Primary Care doctors are working on very tight margins

It used to be that being a doctor meant you would work very hard in medical school, give up a decade or more of your life in hospitals for training, but at the end you would make a good living.  This is still true for sub-specialists.  Primary Care doctors are now so poorly reimbursed by insurance companies that our hourly wage is decidedly lower than most plumbers and many other skilled laborers.  How can this be?  The reimbursement for office visits is very low; the non-physicians who made up the reimbursement scales felt that procedures required more skill than brain-work.  Thus, I can spend an hour with a patient, sorting through dozens of medical problems, complex medical histories and a long list of medications; to finally come up with a complex treatment plan for 6 or more complicated medical issues.  The reimbursement for this work is less than the money a dermatologist receives for removing a two moles off your back; a 10 minute procedure requiring very little thought.  That is half the problem.  The other half is that the reimbursement rates are based on the Medicare Guidelines for reimbursement (which are very low).  Usually, private insurance will pay us 10-20% more than these very low rates and adjust whenever the Medicare rates adjust.  Since 1995, the reimbursement rates for primary care have remained flat and unchanged while inflation (at 3% yearly) has raised the cost of overhead and cost of living by 48%.  This represents, essentially, a 48% pay cut since 1995 for all specialties.  While sub-specialists operate at a profit far above their overhead, primary care doctors now have such narrow margins that their take-home pay has dropped to the point that trying to convince new doctors to choose primary care as a specialty is nearly impossible apart from doctors from foreign medical schools that may not have any other option.  When you toss in the gargantuan costs of medical school….well…you see the picture!  I still drive my 11 year old Toyota Camry.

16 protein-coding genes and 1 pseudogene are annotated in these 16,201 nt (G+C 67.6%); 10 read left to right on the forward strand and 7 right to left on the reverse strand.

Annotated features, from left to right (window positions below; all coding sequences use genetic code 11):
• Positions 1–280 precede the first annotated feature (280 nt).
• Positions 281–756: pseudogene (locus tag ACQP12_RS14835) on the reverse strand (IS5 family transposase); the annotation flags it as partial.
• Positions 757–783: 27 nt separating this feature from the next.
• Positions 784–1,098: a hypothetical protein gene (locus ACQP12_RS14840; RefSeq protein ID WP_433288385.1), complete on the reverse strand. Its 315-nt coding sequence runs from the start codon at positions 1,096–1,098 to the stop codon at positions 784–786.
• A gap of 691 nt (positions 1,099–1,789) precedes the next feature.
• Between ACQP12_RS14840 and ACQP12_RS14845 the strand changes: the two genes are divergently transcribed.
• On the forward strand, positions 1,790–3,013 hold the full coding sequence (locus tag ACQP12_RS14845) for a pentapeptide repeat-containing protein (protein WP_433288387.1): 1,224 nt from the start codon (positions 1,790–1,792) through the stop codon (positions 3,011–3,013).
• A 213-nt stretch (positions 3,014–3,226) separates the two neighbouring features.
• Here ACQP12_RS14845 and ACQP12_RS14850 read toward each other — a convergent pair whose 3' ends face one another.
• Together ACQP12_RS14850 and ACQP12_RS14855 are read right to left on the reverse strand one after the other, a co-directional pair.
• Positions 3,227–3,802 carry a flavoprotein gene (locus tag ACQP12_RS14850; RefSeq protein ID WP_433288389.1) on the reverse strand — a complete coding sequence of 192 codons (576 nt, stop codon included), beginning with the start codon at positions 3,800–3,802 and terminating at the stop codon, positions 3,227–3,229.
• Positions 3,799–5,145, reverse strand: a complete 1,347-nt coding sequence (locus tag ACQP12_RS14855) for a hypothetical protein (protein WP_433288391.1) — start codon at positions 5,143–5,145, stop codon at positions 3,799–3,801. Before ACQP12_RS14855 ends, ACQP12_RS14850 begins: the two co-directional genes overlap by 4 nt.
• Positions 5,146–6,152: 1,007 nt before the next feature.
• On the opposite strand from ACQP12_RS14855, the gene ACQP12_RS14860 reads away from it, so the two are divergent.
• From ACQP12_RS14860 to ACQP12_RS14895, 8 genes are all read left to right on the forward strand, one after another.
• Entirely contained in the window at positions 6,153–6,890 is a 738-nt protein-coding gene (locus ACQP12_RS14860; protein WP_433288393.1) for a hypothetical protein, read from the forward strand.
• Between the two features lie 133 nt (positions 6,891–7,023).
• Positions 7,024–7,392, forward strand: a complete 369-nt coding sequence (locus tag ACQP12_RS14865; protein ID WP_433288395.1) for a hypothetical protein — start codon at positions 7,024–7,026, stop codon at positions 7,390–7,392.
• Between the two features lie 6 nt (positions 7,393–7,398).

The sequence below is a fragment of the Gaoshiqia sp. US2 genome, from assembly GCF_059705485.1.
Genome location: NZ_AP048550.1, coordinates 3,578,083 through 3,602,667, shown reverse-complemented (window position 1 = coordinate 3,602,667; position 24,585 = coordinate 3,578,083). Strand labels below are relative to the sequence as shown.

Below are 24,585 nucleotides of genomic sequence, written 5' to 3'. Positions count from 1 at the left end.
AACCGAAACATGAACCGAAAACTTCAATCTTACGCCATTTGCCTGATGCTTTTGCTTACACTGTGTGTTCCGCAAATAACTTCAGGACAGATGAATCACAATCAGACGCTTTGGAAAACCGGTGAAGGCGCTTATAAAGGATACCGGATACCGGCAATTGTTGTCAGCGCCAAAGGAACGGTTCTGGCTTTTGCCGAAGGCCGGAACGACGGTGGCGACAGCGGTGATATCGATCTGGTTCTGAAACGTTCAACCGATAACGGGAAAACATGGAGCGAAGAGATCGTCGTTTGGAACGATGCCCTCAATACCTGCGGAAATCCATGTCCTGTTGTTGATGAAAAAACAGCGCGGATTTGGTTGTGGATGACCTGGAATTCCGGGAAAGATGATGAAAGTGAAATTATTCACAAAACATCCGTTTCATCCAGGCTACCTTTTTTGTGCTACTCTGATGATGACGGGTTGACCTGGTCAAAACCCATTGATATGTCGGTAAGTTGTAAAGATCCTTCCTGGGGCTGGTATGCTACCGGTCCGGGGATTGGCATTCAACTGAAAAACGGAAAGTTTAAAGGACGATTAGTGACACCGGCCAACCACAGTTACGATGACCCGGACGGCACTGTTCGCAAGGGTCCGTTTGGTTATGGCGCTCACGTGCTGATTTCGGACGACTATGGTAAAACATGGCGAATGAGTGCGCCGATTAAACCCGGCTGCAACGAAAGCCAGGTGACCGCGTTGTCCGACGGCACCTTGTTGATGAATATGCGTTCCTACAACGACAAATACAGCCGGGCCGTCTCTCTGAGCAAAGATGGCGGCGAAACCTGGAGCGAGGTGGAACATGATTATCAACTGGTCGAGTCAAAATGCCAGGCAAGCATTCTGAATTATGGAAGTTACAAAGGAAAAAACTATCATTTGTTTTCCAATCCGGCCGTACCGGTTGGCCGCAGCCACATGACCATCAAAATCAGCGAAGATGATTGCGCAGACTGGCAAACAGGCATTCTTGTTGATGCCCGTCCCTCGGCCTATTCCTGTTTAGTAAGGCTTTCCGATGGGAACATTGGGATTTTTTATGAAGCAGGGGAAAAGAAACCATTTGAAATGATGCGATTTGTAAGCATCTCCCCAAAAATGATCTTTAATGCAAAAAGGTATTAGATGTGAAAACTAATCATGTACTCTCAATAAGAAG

By Apollo the Physician…

I have the privilege of being a doctor.  It is an occupation which represents a time-honored trust between physician and patient.  In no other occupation does someone tell a stranger their innermost secrets and trust them with their very lives, on a daily basis.  It is a responsibility that doctors take very seriously.  The reputation of physicians has been tarnished somewhat in this age of the corporate takeover of medical care.  The almighty dollar has taken precedence over the doctor-patient relationship.  For this, I am sorry beyond my ability to express.  This is not the medical system I entered into when I started medical school in 1988, and I hope it is not the one I am practicing in when 2018 rolls around.  I am honored to practice medicine.  I am honored to work amongst some of the brightest and most caring people I will ever meet, anywhere.  While the medical establishment may have critical flaws in it, the doctors who participate in the care of patients are largely a group of caring and skilled human beings.  Please remember…they are human beings.  Just like you.

Good Health!

Dr Mike

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12 Comments
  1. Kristie permalink

    You need a “like” button!! **LIKE LIKE LIKE**

  2. Jayne...age 55 permalink

    Dr. Unger is a smart intelligent man with excellent listening skills. I am honored to have such a knowledgeable physician in my life, who helps me navigate the complicated world of my own healthcare without talking down to me. I hope to live a long and healthy life and with Dr. Unger’s guidance, I think I might just get my wish. My life has improved 110%.

  3. Bridget Bean permalink

    Thank you for the other side. I am honored to call you friend & doctor. Now to tear up that list!

  4. Yleek32 permalink

    “For about 90% of medical problems, the nurse practitioner or physician assistant you are likely to see at one of these places can handle the issue without any problem. Unfortunately, you never know when your problem is going to be one of the 10%. The scary thing is, most of the time the person taking care of you doesn’t either! They just get it wrong, about 10% of the time.”